Although humans have established many types of societies throughout history, sociologists and anthropologists (experts who study early and tribal cultures) usually refer to six basic types of societies, each defined by its level of technology.
hunting and gathering societies
The members of hunting and gathering societies primarily survive by hunting animals, fishing, and gathering plants. The vast majority of these societies existed in the past, with only a few (perhaps a million people total) living today on the verge of extinction.
To survive, early human societies completely depended upon their immediate environment. When the animals left the area, the plants died, or the rivers dried up, the society had to relocate to an area where resources were plentiful. Consequently, hunting and gathering societies, which were typically small, were quite mobile. In some cases, where resources in a locale were extraordinarily plentiful, small villages might form. But most hunting and gathering societies were nomadic, moving constantly in search of food and water.
Labor in hunting and gathering societies was divided equally among members. Because of the mobile nature of the society, these societies stored little in the form of surplus goods. Therefore, anyone who could hunt, fish, or gather fruits and vegetables did so. These societies probably also had at least some division of labor based on gender. Males probably traveled long distances to hunt and capture larger animals. Females hunted smaller animals, gathered plants, made clothing, protected and raised children, and helped the males to protect the community from rival groups.
Hunting and gathering societies were also tribal. Members shared an ancestral heritage and a common set of traditions and rituals. They also sacrificed their individuality for the sake of the larger tribal culture.
Members of pastoral societies, which first emerged 12,000 years ago, pasture animals for food and transportation. Pastoral societies still exist today, primarily in the desert lands of North Africa where horticulture and manufacturing are not possible.
Domesticating animals allows for a more manageable food supply than do hunting and gathering. Hence, pastoral societies are able to produce a surplus of goods, which makes storing food for future use a possibility. With storage comes the desire to develop settlements that permit the society to remain in a single place for longer periods of time. And with stability comes the trade of surplus goods between neighboring pastoral communities.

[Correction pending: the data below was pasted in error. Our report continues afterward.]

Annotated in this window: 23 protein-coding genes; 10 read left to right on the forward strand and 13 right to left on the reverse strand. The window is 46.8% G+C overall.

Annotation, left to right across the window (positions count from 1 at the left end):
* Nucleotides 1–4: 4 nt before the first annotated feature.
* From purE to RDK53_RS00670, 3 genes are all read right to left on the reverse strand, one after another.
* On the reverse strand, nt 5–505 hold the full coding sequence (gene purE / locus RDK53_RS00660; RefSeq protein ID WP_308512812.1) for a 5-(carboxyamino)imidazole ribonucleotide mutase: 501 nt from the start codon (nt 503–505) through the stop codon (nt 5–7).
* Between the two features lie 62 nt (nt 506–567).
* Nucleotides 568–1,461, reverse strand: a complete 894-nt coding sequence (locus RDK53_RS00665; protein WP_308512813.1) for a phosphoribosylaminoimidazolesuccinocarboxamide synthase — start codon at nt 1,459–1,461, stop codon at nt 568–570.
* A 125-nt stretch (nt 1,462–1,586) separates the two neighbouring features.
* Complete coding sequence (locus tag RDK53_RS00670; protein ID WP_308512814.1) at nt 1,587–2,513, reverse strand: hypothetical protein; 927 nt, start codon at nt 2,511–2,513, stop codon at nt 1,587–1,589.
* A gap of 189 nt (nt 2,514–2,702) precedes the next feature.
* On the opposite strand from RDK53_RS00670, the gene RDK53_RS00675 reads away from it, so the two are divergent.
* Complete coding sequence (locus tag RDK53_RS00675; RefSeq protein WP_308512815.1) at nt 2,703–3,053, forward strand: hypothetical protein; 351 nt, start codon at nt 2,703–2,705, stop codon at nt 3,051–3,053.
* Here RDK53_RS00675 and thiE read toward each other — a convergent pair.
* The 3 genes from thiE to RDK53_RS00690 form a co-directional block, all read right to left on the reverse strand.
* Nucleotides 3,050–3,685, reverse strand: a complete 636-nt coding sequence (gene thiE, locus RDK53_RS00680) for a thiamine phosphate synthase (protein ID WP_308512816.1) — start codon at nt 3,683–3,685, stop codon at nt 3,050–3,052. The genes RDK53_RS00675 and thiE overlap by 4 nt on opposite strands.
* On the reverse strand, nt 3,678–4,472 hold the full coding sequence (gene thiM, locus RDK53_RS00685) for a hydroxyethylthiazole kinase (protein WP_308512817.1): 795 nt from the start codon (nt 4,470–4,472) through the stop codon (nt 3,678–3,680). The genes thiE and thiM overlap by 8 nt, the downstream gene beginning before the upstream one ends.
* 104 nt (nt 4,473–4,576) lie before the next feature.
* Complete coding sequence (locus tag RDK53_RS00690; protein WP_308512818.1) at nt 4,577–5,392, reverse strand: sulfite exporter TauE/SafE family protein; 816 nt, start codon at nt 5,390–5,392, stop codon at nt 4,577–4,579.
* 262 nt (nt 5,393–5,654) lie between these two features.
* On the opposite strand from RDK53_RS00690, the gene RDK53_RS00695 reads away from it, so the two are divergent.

Pastoral societies allow certain of its members (those who are not domesticating animals) to engage in nonsurvival activities. Traders, healers, spiritual leaders, craftspeople, and people with other specialty professions appear.
Unlike pastoral societies that rely on domesticating animals, horticultural societies rely on cultivating fruits, vegetables, and plants. These societies first appeared in different parts of the planet about the same time as pastoral societies. Like hunting and gathering societies, horticultural societies had to be mobile. Depletion of the land's resources or dwindling water supplies, for example, forced the people to leave. Horticultural societies occasionally produced a surplus, which permitted storage as well as the emergence of other professions not related to the survival of the society.
Agricultural societies use technological advances to cultivate crops (especially grains like wheat, rice, corn, and barley) over a large area. Sociologists use the phrase Agricultural Revolution to refer to the technological changes that occurred as long as 8,500 years ago that led to cultivating crops and raising farm animals. Increases in food supplies then led to larger populations than in earlier communities. This meant a greater surplus, which resulted in towns that became centers of trade supporting various rulers, educators, craftspeople, merchants, and religious leaders who did not have to worry about locating nourishment.
Greater degrees of social stratification appeared in agricultural societies. For example, women previously had higher social status because they shared labor more equally with men. In hunting and gathering societies, women even gathered more food than men. But as food stores improved and women took on lesser roles in providing food for the family, they became more subordinate to men.